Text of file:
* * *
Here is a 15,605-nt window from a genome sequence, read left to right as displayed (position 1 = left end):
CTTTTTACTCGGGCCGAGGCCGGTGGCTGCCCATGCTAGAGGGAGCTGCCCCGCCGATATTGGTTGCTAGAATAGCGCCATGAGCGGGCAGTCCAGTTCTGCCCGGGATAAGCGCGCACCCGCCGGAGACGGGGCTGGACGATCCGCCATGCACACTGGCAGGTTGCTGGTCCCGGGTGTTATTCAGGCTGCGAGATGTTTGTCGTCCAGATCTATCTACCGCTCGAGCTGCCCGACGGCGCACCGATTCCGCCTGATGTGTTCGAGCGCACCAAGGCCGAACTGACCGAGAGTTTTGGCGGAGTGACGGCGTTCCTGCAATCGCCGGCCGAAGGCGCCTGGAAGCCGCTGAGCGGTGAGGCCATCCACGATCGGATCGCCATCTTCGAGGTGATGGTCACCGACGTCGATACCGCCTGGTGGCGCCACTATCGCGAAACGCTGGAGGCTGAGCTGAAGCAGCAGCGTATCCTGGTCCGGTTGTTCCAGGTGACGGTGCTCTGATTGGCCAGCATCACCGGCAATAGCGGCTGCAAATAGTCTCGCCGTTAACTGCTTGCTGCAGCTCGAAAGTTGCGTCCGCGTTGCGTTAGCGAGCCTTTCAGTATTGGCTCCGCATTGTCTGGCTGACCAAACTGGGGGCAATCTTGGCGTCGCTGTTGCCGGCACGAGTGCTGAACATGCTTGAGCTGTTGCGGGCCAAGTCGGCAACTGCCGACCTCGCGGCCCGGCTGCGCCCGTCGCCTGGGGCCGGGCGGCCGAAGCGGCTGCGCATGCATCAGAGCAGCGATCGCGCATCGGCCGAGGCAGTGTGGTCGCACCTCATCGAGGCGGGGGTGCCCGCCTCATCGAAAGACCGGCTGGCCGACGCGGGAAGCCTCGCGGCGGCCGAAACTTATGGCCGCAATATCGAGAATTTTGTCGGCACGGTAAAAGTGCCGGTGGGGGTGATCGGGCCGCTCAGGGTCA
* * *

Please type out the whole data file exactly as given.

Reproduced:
Here is a 15,605-nt window from a genome sequence, read left to right as displayed (position 1 = left end):
CTTTTTACTCGGGCCGAGGCCGGTGGCTGCCCATGCTAGAGGGAGCTGCCCCGCCGATATTGGTTGCTAGAATAGCGCCATGAGCGGGCAGTCCAGTTCTGCCCGGGATAAGCGCGCACCCGCCGGAGACGGGGCTGGACGATCCGCCATGCACACTGGCAGGTTGCTGGTCCCGGGTGTTATTCAGGCTGCGAGATGTTTGTCGTCCAGATCTATCTACCGCTCGAGCTGCCCGACGGCGCACCGATTCCGCCTGATGTGTTCGAGCGCACCAAGGCCGAACTGACCGAGAGTTTTGGCGGAGTGACGGCGTTCCTGCAATCGCCGGCCGAAGGCGCCTGGAAGCCGCTGAGCGGTGAGGCCATCCACGATCGGATCGCCATCTTCGAGGTGATGGTCACCGACGTCGATACCGCCTGGTGGCGCCACTATCGCGAAACGCTGGAGGCTGAGCTGAAGCAGCAGCGTATCCTGGTCCGGTTGTTCCAGGTGACGGTGCTCTGATTGGCCAGCATCACCGGCAATAGCGGCTGCAAATAGTCTCGCCGTTAACTGCTTGCTGCAGCTCGAAAGTTGCGTCCGCGTTGCGTTAGCGAGCCTTTCAGTATTGGCTCCGCATTGTCTGGCTGACCAAACTGGGGGCAATCTTGGCGTCGCTGTTGCCGGCACGAGTGCTGAACATGCTTGAGCTGTTGCGGGCCAAGTCGGCAACTGCCGACCTCGCGGCCCGGCTGCGCCCGTCGCCTGGGGCCGGGCGGCCGAAGCGGCTGCGCATGCATCAGAGCAGCGATCGCGCATCGGCCGAGGCAGTGTGGTCGCACCTCATCGAGGCGGGGGTGCCCGCCTCATCGAAAGACCGGCTGGCCGACGCGGGAAGCCTCGCGGCGGCCGAAACTTATGGCCGCAATATCGAGAATTTTGTCGGCACGGTAAAAGTGCCGGTGGGGGTGATCGGGCCGCTCAGGGTCA